man jumping

22-23/2/15: From Hue to Hoi An, via Lang Co and Hai Van pass

85.9km (5.9km looking for accommodation!), av 16.4, max 47.1km, time on bikes: 5hrs 13 mins

And so it begins, again. After yesterday’s 39km warm-up ride to Thuan An beach, on Sunday we set off south, heading towards Hoi An.

We’re a little apprehensive about cycling on the infamous 2,000km Route 1, but there’s no way around it. The previous evening, at Cafe on Thu Wheels, we met a Swiss guy who says the trains south are booked up until March (Tet returnees), and we’d really hate to do this leg of the trip by bus, so instead we decide to go for it.

We plan the day’s route via the coast as much as possible, via Route 10A and 10B to Vinh Thanh, and then along the perninsular and over a vast bridge on Route 577 until it eventually, inevitably, joins with Route 1A.

The first part of the journey is really great cycling, firstly through rice fields, and then through a bizarre landscape of ‘dunes and tombs’ (as Lonely Planet describes it) – mile upon mile of family tombs. It’s mostly flat, the road is paved, and it’s always interesting. Although close to the sea, we don’t catch a glimpse of it today until the majestic, empty bridge crossing over to the more hilly Other Side.

We then start to see km marker stones counting down to the dreaded ROUTE 1. After waiting for a train to cross the level crossing (while eating what we joke may be our last meal, a whole packet of Crema-O biscuits – what a send off!) we don our helmets then hang a left and join the highway. Immediately, it starts climbing and the hard shoulder deserts us, but the traffic isn’t *too* bad and pretty soon we’re feeling OK about the whole thing.

As usual, there’s everything from kids on bicycles to juggernauts and kamakazee coaches on the road, so we feel at least like we’re not an oddity or danger on the road, as we definitely would if you attempted to cycle on, say, the M25.

After about 20km of this, mostly against a stiff headwind, we make it in one piece to Lang Co, a small but usefully located coastal strip of a town just before the Hai Van pass, with a pretty lake on one side, and a golden beach on the other. In other words, a perfect place to overnight.

There are lots of accommodation options and, predictably, we go for the cheapest we can find – essentially, a room in someone’s house, for 150,000 VND. The guy (a photographer) is very friendly though, and gives us each a face mask for the next leg of our journey…

We have a (for us) relatively early start and, after a peppery bowl of Pho (noodle soup) for breakfast, we’re on our way by about 10am. The Hai Van pass is said to mark the climatic border between North and South Vietnam, and also has a military history. More recently, Top Gear apparently labelled the coastal hill pass one of the most scenic in Vietnam, if not the world. There’s a spectacular railway pass too, but sadly no-one in Vietnam’s tourism department has yet had the idea of running tourist trains between Hue and Danang to make the most of it. Happily, there’s now a road tunnel too, which takes most of the traffic, leaving just scooters, mad cyclists and tourist buses on the pass itself.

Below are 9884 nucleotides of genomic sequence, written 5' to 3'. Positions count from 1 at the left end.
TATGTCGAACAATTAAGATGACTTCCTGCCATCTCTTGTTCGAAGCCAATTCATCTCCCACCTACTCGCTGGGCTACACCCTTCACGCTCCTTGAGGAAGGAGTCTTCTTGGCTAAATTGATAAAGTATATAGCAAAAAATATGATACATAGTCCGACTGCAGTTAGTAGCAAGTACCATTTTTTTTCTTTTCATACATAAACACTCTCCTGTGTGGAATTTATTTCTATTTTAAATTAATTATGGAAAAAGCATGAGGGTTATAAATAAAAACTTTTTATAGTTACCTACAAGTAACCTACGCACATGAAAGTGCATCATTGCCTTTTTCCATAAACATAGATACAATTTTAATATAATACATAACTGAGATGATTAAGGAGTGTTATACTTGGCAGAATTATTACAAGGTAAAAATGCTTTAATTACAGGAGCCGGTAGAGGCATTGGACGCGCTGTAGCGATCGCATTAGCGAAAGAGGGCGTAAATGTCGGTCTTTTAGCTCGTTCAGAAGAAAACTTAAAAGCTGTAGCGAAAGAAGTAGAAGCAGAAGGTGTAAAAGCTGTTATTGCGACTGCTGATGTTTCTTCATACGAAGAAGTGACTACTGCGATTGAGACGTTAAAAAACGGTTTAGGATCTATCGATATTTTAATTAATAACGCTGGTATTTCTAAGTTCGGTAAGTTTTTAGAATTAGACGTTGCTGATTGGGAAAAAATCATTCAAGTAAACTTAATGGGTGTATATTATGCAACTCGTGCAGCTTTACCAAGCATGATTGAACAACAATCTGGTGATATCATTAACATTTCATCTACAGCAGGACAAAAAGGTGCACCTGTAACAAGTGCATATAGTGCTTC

The climb out of Lang Co is steady but not too steep. There are sections of 8% inclines, along with some flatter bits and, although it is hard work, it’s not impossible and we don’t have to walk any of it, despite the heat. As we go up, the view of Lang Co bay unfolds spectacularly, as motorbikes go whizzing past, many riders yelling ‘hello’ or giving the peace symbol which the kids just can’t get enough of here.

A tactical coke break just before the summit allows us to arrive at the top looking relatively fresh-faced. We even have enough water on board not to have to buy any from the expensive vendors stationed there. The view from the top is pretty good, but improves still further as we head away from all the tourist buses and down the other side. It really is spectacular, especially on this cloud-free day, stretching all the way to Da Nang. The descent, at times marked 10%, is fantastic.

Before we know it we are riding alongside a white sandy beach, just ahead of Da Nang, and the temptation to take a dip is too great to resist. We park up our bikes beneath a bemused lifeguard and run into the calm, azure sea in our cycling gear! Too good!!

Apart from a quick pause for lunch, we cruise through Da Nang, which looks very modern and plush, but without too much in the way of soul. It’s a fast growing city and is establishing itself as a luxury beach resort destination, which means a lot of the coastline is off limits to commoners like us.